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From bad to worse: the testimonies of Boko Haram survivors

Women in satellite camps in Borno state waiting for their food ration Women in satellite camps in Borno state waiting for their food ration Reuters/Akintunde Akinleye

6 June 2018

Boko Haram survivors shared their stories with Amnesty International, telling the horrors lived in the satellite camps

According to the Uppsala Conflict Database Program, since the establishment of Boko Haram in northern Nigeria in 2002, more than 20,253 people are reported to have been killed at the hands of the armed group. Boko Haram is also infamous for the abduction of young girls, particularly from the Borno state. The most well-known incident in this regard was that of 14 April 2014, where 276 girls were abducted in Chibok. Amnesty International report that, by February 2015, over a million people had fled insecurity and attacks in the midst of fighting between the military and Boko Haram.

Those who fled and survived the horrors of the conflict have since been forced into satellite camps, established and controlled by the military. Not only is this forced displacement of civilians a violation of international law, the conditions of these camps fall far short of humanitarian standards. In 2016, the National Emergency Management Agency (NEMA) of Nigeria identified 14 satellite camps, one of which – the Bama Hospital camp – was defined by Médicins Sans Frontières (MSF) as a “humanitarian catastrophe”.

Inside the camps, internally displaced persons (IDPs) who have come from areas controlled by Boko Haram are treated with suspicion. Testimonies collected by Amnesty International, in their report “They Betrayed Us”, describe of the “screenings” that IDPs have been subjected to by the military after arriving at the camps. These include the separation of family members, arbitrary detention, torture and other ill-treatment. Some women are forced to remove their clothes and undergo the screening naked in public. Most IDPs suffer from hunger, given the disproportionately inadequate amount of food provided to them at the camps. They are forcefully confined in the camps, and women, separated by their husbands during the screening, are often forced into sex by the military in exchange for food.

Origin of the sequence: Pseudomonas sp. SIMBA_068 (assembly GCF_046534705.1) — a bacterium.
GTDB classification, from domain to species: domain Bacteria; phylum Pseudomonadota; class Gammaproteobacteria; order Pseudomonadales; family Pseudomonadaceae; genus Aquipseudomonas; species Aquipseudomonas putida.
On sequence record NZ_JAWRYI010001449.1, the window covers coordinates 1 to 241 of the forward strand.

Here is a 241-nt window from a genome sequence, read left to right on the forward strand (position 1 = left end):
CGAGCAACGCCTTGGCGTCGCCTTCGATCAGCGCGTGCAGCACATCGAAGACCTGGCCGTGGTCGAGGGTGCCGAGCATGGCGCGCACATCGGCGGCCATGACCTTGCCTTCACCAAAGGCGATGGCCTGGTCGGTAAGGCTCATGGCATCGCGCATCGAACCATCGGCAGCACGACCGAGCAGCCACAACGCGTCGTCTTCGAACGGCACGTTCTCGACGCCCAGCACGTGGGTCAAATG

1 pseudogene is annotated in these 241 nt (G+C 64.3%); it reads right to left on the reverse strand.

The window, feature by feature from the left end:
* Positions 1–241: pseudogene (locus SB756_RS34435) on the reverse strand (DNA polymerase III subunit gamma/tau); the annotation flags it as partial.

In August 2017, the Acting President of Nigeria set up a Presidential Investigation Panel to scrutinise the conduct of the military. Now, civil society has called the government to make the culprits of human rights abuses accountable for their crimes. In its report, Amnesty suggests that, as a first step, the government needs to comply international standards, making the final results of the investigation public and implementing its recommendations in a transparent manner. Further, its calls on Nigerian Federal and Borno State Government, with the help of international donors, to increase food assistance to IDPs, especially, but not exclusively, to those in satellite camps.


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